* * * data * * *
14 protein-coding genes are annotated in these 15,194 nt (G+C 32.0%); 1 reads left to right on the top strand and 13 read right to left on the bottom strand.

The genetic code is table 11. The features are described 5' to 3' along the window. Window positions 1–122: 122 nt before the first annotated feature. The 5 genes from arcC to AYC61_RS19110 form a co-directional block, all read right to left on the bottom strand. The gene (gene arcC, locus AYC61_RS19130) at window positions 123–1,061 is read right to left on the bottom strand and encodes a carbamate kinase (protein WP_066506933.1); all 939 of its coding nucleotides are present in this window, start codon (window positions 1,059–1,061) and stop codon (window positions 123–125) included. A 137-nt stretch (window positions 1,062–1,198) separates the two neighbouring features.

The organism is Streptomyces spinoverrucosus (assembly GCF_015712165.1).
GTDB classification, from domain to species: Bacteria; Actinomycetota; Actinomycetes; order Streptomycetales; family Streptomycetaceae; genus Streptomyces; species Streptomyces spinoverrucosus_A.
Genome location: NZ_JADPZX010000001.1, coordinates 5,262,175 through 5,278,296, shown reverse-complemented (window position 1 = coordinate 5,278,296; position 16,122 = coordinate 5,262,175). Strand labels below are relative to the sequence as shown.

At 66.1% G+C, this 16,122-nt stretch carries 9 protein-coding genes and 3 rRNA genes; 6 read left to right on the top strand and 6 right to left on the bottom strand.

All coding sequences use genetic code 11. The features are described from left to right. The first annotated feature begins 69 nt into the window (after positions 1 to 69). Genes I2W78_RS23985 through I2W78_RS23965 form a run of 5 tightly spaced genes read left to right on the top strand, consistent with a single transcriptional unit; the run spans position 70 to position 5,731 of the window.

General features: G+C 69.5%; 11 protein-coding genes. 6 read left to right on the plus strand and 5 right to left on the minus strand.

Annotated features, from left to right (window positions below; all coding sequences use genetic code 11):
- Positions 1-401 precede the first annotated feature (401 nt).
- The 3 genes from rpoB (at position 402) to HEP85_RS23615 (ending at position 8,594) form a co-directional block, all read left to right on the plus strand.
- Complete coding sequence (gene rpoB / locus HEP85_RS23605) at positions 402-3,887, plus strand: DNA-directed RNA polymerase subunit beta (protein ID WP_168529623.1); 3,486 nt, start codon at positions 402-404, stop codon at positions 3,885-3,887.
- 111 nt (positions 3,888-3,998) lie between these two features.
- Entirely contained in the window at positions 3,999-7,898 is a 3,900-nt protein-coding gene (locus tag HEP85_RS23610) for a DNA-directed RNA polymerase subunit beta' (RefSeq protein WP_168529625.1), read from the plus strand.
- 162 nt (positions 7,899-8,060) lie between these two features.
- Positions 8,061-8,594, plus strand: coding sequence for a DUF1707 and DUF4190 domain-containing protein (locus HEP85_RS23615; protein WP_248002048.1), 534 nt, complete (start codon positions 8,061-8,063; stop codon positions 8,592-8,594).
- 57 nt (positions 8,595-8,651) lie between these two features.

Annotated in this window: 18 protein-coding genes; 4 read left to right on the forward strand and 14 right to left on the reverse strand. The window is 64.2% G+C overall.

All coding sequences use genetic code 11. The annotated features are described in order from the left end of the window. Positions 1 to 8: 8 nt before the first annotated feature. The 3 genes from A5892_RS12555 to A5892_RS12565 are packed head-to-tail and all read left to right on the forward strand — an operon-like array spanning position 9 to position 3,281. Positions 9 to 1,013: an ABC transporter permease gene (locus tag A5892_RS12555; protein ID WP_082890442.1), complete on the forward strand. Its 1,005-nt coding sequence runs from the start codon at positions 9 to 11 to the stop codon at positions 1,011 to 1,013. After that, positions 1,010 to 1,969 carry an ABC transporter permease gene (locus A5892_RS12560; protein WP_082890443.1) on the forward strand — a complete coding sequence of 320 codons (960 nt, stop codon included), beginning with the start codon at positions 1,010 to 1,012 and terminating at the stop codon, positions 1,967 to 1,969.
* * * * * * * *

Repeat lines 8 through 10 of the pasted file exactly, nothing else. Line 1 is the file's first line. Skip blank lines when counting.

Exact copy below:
General features: G+C 69.5%; 11 protein-coding genes. 6 read left to right on the plus strand and 5 right to left on the minus strand.

Annotated features, from left to right (window positions below; all coding sequences use genetic code 11):
- Positions 1-401 precede the first annotated feature (401 nt).